Start the conversation
With the start of July came the latest FinTech IPO, and it's generating lots of buzz. You might be asking whether you should invest in Lemonade Inc. (NASDAQ: LMND) today.
The Lemonade stock popped 176% since its IPO on July 2. It's up to $80.11 from its IPO price of $29.
The company issued 11 million shares of common stock at that price for a total of $319 million raised.
If you missed the IPO, you might be wondering if it's too late to invest in Lemonade.
First, don't feel bad you missed the Lemonade IPO. IPO investing is always tricky. And few of them are as successful as Lemonade from the jump.
Second, we have a startup investing opportunity for you today that's likely even more profitable than investing in IPOs.
We're going to show you this in a minute. First, let's learn about whether Lemonade stock could pop further down the line...
What Is Lemonade Inc.?
Lemonade is a peer-to-peer property and casualty insurance company based in New York City. It handles claims through desktop and mobile apps via chatbots.
Lemonade Inc. separates itself from other insurance companies by its status as a "public benefit corporation." It uses AI to transform insurance from a "necessary evil to a necessary good," according to The Guardian. The company wants to show it's not just about profits by putting any customer cash left after claims and fees toward a charity of their choice.
Just Released: Our new Premium Stock Pick not only held its ground against the COVID-19 market sell-off; it actually gained in value. And it's going to keep climbing on a major new catalyst. Get the pick for free here...
Lemonade is uniquely transparent about the allocation, compared to larger legacy insurance companies.
Of course, a shift from emphasis on profitability could be a problem for potential investors. But the "public good" angle is also attractive to many.
We are yet to see how that plays out for the company, if the stock's recent doubling holds any water.
It's certainly an innovative spin on insurance. Let's look at the financials and see if this business model is paying off...
Is Lemonade Profitable?
Lemonade revenue is up 266% from 2018. The company has a trailing 12-month revenue of $82.5 million, up from just $22.5 million two years ago.
Still, the company is not yet profitable. Profits have actually decreased 133% from -$52.9 million to -$123.4 million.
To be fair, Lemonade was only founded in April 2015. A company like this typically has plenty of operating costs to navigate starting out. In addition to all the fees, certifications, and other legal hoops required for breaking into the insurance industry, Lemonade still has its work cut out for it. That, in addition to technology costs - servers, IT infrastructure, etc. - could burn a hole in Lemonade's pocket.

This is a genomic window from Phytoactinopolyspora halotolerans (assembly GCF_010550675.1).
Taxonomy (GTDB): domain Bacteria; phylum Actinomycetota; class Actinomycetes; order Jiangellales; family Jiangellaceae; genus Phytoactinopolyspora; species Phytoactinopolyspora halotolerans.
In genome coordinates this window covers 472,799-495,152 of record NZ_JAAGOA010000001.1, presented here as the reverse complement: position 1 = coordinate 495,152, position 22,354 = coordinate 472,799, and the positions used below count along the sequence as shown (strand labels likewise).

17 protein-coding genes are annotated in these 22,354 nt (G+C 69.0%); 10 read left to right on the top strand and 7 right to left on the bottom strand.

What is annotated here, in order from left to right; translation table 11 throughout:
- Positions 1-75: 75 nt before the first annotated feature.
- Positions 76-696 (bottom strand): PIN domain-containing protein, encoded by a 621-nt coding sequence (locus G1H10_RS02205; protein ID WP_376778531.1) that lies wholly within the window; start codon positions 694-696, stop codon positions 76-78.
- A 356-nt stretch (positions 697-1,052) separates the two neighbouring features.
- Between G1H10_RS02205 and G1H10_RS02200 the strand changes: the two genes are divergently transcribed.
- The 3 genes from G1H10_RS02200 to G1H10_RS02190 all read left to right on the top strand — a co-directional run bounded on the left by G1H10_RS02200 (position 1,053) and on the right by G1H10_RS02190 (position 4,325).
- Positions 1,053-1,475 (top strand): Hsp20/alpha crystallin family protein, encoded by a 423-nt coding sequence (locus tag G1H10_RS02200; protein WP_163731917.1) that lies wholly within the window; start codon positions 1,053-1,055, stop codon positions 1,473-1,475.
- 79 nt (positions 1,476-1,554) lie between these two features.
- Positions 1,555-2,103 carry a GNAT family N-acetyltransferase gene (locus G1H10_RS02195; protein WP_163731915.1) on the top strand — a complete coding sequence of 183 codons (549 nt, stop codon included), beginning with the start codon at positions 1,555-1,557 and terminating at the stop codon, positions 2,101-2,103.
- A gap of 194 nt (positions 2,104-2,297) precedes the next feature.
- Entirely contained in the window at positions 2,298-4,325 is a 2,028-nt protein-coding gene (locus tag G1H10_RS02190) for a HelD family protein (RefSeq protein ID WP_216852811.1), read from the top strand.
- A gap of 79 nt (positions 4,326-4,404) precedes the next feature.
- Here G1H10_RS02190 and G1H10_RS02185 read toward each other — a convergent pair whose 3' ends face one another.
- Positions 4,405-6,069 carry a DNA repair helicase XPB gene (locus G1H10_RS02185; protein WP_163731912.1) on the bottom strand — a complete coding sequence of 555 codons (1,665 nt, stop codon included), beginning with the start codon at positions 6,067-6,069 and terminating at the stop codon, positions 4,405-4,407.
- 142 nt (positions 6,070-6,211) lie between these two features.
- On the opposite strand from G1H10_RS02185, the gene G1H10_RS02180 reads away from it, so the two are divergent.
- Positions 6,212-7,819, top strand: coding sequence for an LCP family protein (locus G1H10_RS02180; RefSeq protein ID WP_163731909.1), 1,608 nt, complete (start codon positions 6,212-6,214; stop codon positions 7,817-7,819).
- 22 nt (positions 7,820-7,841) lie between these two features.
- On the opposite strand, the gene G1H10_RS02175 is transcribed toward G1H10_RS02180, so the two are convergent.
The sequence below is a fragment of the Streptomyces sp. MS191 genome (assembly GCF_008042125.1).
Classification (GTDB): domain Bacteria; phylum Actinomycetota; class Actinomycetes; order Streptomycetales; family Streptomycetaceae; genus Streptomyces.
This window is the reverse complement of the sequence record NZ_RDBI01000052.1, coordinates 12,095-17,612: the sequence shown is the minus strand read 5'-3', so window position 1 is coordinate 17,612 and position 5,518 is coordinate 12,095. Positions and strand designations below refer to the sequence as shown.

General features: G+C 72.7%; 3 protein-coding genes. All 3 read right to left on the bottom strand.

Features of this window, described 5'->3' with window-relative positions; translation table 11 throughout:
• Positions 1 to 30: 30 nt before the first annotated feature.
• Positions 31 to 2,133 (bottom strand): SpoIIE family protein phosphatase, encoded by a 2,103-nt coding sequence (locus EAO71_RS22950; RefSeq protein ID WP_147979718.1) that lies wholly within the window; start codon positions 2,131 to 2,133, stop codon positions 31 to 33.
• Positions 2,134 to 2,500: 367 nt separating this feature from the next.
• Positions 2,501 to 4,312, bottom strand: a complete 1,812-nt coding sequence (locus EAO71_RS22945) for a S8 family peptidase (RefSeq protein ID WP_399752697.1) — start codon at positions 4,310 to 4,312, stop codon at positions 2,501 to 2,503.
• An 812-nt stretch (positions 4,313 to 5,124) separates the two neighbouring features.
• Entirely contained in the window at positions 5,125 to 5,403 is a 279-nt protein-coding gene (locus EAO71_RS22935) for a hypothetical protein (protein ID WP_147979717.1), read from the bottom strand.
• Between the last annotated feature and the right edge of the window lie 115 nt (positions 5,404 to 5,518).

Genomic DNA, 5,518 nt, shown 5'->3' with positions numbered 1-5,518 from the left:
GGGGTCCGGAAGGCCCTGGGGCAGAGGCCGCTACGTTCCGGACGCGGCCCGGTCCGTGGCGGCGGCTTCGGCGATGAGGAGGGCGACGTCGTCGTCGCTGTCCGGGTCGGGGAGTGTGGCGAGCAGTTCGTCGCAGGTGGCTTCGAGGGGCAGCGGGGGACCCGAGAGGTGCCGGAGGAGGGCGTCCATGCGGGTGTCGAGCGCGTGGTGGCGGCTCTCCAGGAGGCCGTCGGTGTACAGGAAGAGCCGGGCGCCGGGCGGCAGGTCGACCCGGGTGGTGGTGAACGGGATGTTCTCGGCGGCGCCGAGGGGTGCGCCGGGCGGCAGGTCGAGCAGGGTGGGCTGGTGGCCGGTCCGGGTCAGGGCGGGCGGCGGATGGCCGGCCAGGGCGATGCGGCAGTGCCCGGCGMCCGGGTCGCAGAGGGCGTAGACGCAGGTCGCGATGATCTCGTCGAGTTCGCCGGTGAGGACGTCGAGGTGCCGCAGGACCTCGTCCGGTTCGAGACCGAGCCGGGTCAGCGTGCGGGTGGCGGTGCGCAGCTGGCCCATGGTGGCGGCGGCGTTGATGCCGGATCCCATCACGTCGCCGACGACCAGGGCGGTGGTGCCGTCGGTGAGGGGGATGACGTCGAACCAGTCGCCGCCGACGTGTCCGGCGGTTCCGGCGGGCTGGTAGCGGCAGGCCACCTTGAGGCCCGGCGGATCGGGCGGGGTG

The future could still show promise for Lemonade. It is able to support costs and growth with funding from a variety of big firms, including Softbank, which invested $120 million back in 2017 and $300 million in 2019. Other venture firms include Thrive Capital, Tusk Ventures (the Alphabet Inc. (NASDAQ: GOOGL) VC arm), and Sequoia Capital.
Lemonade, being a technology-based insurance firm, competes against large-cap insurance firms like Geico ($25.4 billion) and smaller insurance startups like Slice Labs and Omnidya.
Lemonade's market cap is just $4.3 billion despite shares surging since the company's IPO.
The Lemonade IPO was called "America's most successful IPO of 2020" by Calcalist. If you're reading this, you missed your chance to get in on the ground floor.
But there is some good news here. You now have a chance to nab an opportunity like Lemonade before the IPO.
Here's how you do it...
How to Invest in Startups Before the IPO
The Jumpstart Our Business Startups (JOBS) Act of 2012 has changed how investors everywhere look at IPO investing. In fact, IPO investing is more of an afterthought now.
With the JOBS Act, anyone can be a startup investor. That means investors can now crowdfund their favorite startups, and they don't have to be millionaires.
Imagine holding just a fractional share of Amazon.com Inc. (NASDAQ: AMZN) before it went public. Early investors in Amazon made a 17-million-percent return on their investment.
But that was the 1990s. Today, you don't have to be an institutional investor to get in on a company from the ground floor.
If you had been able to invest in Lemonade prior to its IPO, it would have meant much more than a 176% gain.
The awesome thing here is that there are far more opportunities in private startup investing than there are IPOs. It's just a matter of picking the right horses.
That's where the Angels & Entrepreneurs Network comes in...
How to Look for Low-Cost, High-Potential Opportunities Outside the Stock Market
In this kind of financial turbulence, we recommend you pad your portfolio with opportunities that live outside of the greater markets.
That's why we've brought in these two experts to show you the ropes.
Follow Money Morning on Facebook and Twitter.
About the Author
Mike Stenger, Associate Editor for Money Morning at Money Map Press, graduated from the Perdue School of Business at Salisbury University. He has combined his degree in Economics with an interest in emerging technologies by finding where tech and finance overlap. Today, he studies the cybersecurity sector, AI, streaming, and the Cloud.
Or to contact Money Morning Customer Service, click here.